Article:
We’re working with Ngai Tamarawaho, Tauranga City Council, Western Bay of Plenty District Council, community volunteers, and landowners to protect the health of the Kopurererua Stream and the Waikareao Estuary that it flows into - maintaining its recreational, ecological and cultural values.

To achieve this long term goal it’s necessary to reduce the E.coli levels and volume of sediment entering the waterways of the Kopurepurerua Catchment.

About the catchment

The Kopurererua Catchment is approximately 7,400ha in area and is located south-west of Tauranga City and flows north from the Mamaku Plateau down to Tauranga Harbour, entering the Tauranga harbour at the Waikareao Estuary. Kopurererua is 29 km long and has two tributary streams (Tautau and Nanaku) and numerous unnamed tributaries. Tautau is the largest tributary at approximately 18.5 km long and is one of the two spring fed awa supplying water for Tauranga City.

There are an abundance of springs lining the mid-upper valley walls and floor.

Within the catchment there are three distinct areas that influence water quality:

The Lower Catchment spans between the Waikareao Estuary and current extent of ongoing urban-industrial development in Tauriko and Pyes Pa. Land use is a mix of urban, industrial, and public open space (K-Valley wetland reserve).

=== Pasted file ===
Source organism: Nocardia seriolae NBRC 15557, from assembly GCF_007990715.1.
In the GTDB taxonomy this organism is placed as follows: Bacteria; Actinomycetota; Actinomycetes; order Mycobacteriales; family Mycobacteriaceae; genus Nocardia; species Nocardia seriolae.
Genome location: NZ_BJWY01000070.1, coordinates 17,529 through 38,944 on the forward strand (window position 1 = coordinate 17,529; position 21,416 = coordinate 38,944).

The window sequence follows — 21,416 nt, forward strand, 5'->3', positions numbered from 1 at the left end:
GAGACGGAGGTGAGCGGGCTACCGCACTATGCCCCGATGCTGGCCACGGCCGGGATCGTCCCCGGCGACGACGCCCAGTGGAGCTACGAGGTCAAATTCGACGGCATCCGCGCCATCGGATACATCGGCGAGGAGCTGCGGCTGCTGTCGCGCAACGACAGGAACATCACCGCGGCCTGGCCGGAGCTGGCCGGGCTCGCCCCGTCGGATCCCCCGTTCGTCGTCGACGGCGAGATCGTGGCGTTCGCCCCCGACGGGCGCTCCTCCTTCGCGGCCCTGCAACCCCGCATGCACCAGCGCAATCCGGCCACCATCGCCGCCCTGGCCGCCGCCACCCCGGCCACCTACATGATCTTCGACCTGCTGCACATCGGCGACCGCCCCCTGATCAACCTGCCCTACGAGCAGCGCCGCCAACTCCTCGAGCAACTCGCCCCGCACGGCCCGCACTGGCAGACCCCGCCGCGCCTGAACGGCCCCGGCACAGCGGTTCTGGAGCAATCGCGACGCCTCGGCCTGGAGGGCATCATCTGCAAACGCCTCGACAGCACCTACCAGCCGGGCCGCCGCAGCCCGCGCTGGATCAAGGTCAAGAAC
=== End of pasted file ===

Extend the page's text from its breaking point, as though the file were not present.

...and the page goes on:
The watercourses in these areas are heavily modified due to land use pressure. The Kopurererua main stream was straightened pre-1940, disconnecting the lower river reaches from its floodplain. Its associated wetlands were drained over the years in attempts to convert the Valley to pasture.

The Mid Catchment transitions to rural land use through upper Tauriko and Pyes Pa, with lifestyle blocks and farmland dominating the valley floors and orchards dominating the upper plateaus. Here, the Kopurererua stream still follows its natural, meandering course.

Land use practices over the last century have led to a loss of native forest cover and watercourse modification. Ongoing development is occurring in the Tauriko industrial estate along Kopurererua Stream and in Pyes Pa along Nanakau Stream. There is some lifestyle development in the valleys.

The Upper Catchment in Omanawa and Oropi includes orchards, lifestyle blocks and dry stock farmland with some dairy farming, and plantation forestry on the upper plateau. The steep gorges are largely covered in regenerating indigenous tawa-broadleaf forest.